One of the most photographed places in Salem is probably the witch trial memorial. It is a common stop for many when they come to Salem. Any tour of the city will likely include a stop there. I recently went back to the memorial for the first time in a long while. It is a place of peace and a place where you can feel a sense of loss while you are there.
The architecture of the site has a stone wall with 3 sides built up. along the walls are 20 tablets of the 20 people who were accused of witchcraft and died during the hysteria. On each tablet is one name of a person who died, the date they were executed, and means of execution. Means of death involves 18 people who were hanged, 1 who died in prison, and 1 who was pressed to death. There are also trees planted for all of the male victims of the trials. The memorial is located off of a main road and behind the Peabody Essex Museum. It is next to the oldest cemetery in Salem
One of the first articles I wrote was about the Danvers memorial and I would just like to compare the two for a second. The Danvers memorial seemed far more desolate as a place, it had an impact because you could feel a bit of emptiness. The Salem location is far more of a focusing of the feeling of loss for the 20 people who died for something they did not do. It is in many ways the same feeling, but far less hollow of a feeling. It is also far more peaceful since it is away a bit from any major roads, the trees create a nice rustling noise, and it is near a cemetery. They both have a weight to them, but it feels far more whole at the Salem Memorial. That emptiness is not a bad thing, it actually makes for a powerful experience.
One big thing is if you go to this site in the evening around 8pm on any given night from March- November 1st, you are likely to run into at-least one tour group. They do have some good information, but it can also be distracting if you are trying to quietly walk among the stones. This is a good place to go and contemplate and think. It should be noted that after dusk nobody is supposed to be in the graveyard.
A major takeaway from the witchcraft hysteria is that no witches actually died in the Salem witch trials. The people who were accused tended to be well off members of the community. This is because the accuser of a witch would be given the property of the witch.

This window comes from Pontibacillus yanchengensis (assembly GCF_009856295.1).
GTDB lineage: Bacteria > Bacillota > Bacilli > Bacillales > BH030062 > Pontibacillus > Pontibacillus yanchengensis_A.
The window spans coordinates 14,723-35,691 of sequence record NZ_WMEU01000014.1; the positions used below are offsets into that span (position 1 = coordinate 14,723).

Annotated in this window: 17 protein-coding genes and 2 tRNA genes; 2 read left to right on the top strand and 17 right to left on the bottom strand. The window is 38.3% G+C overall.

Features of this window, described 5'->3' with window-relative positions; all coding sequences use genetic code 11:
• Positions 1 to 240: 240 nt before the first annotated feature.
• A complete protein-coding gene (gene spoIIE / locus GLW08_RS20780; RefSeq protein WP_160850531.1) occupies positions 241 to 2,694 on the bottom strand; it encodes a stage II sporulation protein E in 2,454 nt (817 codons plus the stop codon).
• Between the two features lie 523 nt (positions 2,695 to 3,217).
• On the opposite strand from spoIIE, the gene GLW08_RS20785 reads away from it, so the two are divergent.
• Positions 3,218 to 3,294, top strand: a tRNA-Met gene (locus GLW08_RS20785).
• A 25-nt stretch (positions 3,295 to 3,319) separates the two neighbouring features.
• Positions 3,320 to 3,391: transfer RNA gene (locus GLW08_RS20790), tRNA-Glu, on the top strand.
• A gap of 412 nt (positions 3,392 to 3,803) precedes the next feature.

This prosecution of people who were not really witches, and the requirement to say the names of other witches was very similar to another event in US history. The Red Scare and McCarthyism was another time where most of the people accused were not actually communists, people lost their careers, most of the accused were high level members of society, and to prove your innocence you had to name other communists. This is why the most common book about the Salem Witch Trials, “The Crucible” is actually by most accounts about The Red Scare, at the time of writing you could not talk about McCarthyism and be critical of it. Arthur Miller went as far as to include direct quotes from McCarthy in the play.
Eighteen of the accused were hanged. contrary to what some may have imagined no witches were burned in Salem. The two other victims had a different fate.
Giles Corey was by all accounts a very grumpy and violent old man. People did not like him. He was the Argus Filch of Salem colony. What better time to get rid of annoying grumpy people than during a witch hunt? He was sentenced to death, but he would never hang. Instead the court sentenced him to be pressed to death until he confessed to witchcraft. Each day they would add stones on top of him, and he would only have one response
“More Weight” he kept saying that not begging them to stop or anything. When asked to confess he would just ask for more stones to be place upon him. This went on until eventually too much weight was put on him and he died of being pressed to death.
Now for a bit of folk lore. It is said with his dying breath Giles Corey cursed the city of Salem, and all future sheriffs of the county. To this day the city of Salem Police department gets calls when people see the ghost of a man walking along the Howard street cemetery fence at night. If he is seen three nights in a row it is said to signal major calamities about to befall the city. Some of the most famous sightings include before the great Salem fire and the stock market crash of 1929 and many. The curse on the Sheriff is said to have been lifted ever since Essex county Sheriff department moved their offices from the old jail in Salem to Middleton.
The other victim not to be hanged was Ann Foster. Mrs. Foster was an elderly woman who never even went fully to trial. She was one of the last victims of the witch trials, and she died after 21 weeks in captivity.
It should be noted that the 31 guilty verdicts that were entered were not fully reversed until 1957. In the eyes of the court of Massachusetts the guilty were guilty until 1957. Only one of the young girls involved in the trials ever apologized for what she did.
We will never know how much of the hysteria was caused by actual possession, grain poisoning, or how much of the hysteria was fueled by simple human greed and wanting to get rid of people they didn’t like. If you are in Salem it is almost a tourist requirement to go to the memorial. It is a good place to go early in the day before the tour groups crowd it too much. Spend some time among the trees there, and think about a very dark chapter of early american history, and how that legacy has managed to turn Salem into a major tourist attraction.
As always hope you enjoyed reading,
Go With The Winds.
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